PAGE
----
Whiteley-based Onecom is joining forces with other organisations to increase the number of females taking up technology roles in the UK.
The Tech She Can Charter has been founded to tackle the factors behind the shortfall of women in technology roles.
Currently only 23% of people working in STEM jobs are female. PwC's research Women in Tech: Time to Close the Gender Gap reveals that only just over a quarter (27%) of females say they would consider a career in technology, compared to 62% of males. And only 3% of females say it is their first choice of career.
The reasons why female students aren't considering technology roles include - because no one is putting it forward as an option to them, they aren't given enough information at school about what working in technology involves, and a lack of female role models.
Without coordinated action at school age onwards to create a sustainable pipeline of diverse tech talent, the Tech She Can signatories believe the UK could lose its competitive edge on the world stage.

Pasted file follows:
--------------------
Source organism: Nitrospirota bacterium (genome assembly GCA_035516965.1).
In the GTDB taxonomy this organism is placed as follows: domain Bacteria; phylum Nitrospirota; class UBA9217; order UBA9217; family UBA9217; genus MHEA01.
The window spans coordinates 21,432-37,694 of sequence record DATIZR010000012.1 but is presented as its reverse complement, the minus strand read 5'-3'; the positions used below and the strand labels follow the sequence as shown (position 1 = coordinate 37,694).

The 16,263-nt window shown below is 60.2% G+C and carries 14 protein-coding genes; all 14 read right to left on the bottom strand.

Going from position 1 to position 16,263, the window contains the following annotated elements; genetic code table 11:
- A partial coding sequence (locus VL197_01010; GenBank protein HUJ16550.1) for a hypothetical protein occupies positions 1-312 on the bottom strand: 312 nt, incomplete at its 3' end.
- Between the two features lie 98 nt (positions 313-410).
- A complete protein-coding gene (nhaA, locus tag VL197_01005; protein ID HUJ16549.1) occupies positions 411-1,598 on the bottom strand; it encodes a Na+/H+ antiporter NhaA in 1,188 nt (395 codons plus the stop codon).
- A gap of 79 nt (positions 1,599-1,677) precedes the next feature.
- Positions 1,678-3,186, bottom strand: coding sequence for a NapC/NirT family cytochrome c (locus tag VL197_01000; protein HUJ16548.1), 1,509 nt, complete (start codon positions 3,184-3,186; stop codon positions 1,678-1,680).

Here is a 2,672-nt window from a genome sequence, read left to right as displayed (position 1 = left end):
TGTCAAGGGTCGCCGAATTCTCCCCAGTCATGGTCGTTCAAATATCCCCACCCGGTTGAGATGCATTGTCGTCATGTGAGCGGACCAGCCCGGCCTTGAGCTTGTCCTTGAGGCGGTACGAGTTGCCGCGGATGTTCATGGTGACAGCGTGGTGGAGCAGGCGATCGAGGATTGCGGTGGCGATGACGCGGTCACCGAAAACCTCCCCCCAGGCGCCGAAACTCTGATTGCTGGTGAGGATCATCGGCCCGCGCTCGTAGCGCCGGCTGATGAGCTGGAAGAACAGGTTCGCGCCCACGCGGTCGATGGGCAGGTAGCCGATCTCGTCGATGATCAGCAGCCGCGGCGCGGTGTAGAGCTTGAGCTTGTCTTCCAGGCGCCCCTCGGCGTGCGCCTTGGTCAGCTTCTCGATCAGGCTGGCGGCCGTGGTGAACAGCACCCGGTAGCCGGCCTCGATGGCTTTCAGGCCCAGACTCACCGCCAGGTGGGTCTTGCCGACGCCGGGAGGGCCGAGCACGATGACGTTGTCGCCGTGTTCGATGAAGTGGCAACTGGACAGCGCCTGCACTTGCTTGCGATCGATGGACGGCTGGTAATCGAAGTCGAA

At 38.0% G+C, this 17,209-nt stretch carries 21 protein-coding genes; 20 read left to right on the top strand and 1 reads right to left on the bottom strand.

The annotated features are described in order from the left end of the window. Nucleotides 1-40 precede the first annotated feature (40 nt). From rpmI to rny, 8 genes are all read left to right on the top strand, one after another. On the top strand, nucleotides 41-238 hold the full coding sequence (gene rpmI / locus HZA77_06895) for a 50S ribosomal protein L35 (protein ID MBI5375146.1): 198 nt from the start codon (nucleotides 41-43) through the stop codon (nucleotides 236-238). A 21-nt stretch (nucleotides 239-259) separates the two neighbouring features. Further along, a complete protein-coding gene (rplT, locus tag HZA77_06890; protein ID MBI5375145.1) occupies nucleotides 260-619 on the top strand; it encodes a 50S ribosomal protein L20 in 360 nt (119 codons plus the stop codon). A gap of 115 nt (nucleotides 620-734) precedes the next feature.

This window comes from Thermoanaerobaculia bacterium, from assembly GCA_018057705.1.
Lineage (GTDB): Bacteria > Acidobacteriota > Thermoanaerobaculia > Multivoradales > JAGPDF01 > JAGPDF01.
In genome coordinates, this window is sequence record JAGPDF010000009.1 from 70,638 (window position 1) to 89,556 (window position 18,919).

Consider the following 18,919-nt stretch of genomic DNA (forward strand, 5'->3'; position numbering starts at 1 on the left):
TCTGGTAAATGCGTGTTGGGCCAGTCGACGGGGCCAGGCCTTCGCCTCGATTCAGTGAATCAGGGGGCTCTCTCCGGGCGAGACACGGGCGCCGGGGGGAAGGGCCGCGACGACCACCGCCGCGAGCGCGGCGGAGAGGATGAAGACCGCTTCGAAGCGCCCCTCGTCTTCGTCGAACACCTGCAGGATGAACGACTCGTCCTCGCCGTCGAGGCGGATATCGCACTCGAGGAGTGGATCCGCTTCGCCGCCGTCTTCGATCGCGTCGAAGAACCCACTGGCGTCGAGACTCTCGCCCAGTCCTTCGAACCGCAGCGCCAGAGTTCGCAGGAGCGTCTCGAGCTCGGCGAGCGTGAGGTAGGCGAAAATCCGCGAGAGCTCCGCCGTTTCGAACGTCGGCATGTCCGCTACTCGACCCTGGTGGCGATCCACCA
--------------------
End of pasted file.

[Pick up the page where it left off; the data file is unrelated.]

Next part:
This could mean not being able to meet businesses' technology skills needs, losing out on inward investment and creating inherently biased algorithms.
Parysa Hosseini-Sech, Head of Human Resources at Onecom, said: "The gender imbalance in technology roles is a key issue of our time that we need to work together to address head on.
"We're already seeing the huge impact technology is having on our lives. If the sector and people in technology roles don't reflect wider society there's a real risk that the products and technology advances will be biased.
"The demand for technology skills from businesses is already reaching critical levels and is only set to increase. This is our chance to build a diverse and inclusive pipeline of technology talent, which will help position UK businesses at the forefront of innovation and investment in the future.
"By working together we can reach more females at an earlier stage of their lives. We need to work harder to raise awareness about the exciting range of technology roles out there, in a sector that has the power to change the world.
"Promoting visible and relatable role models is a huge part of this, as it's hard for girls to aspire to be something they can't see."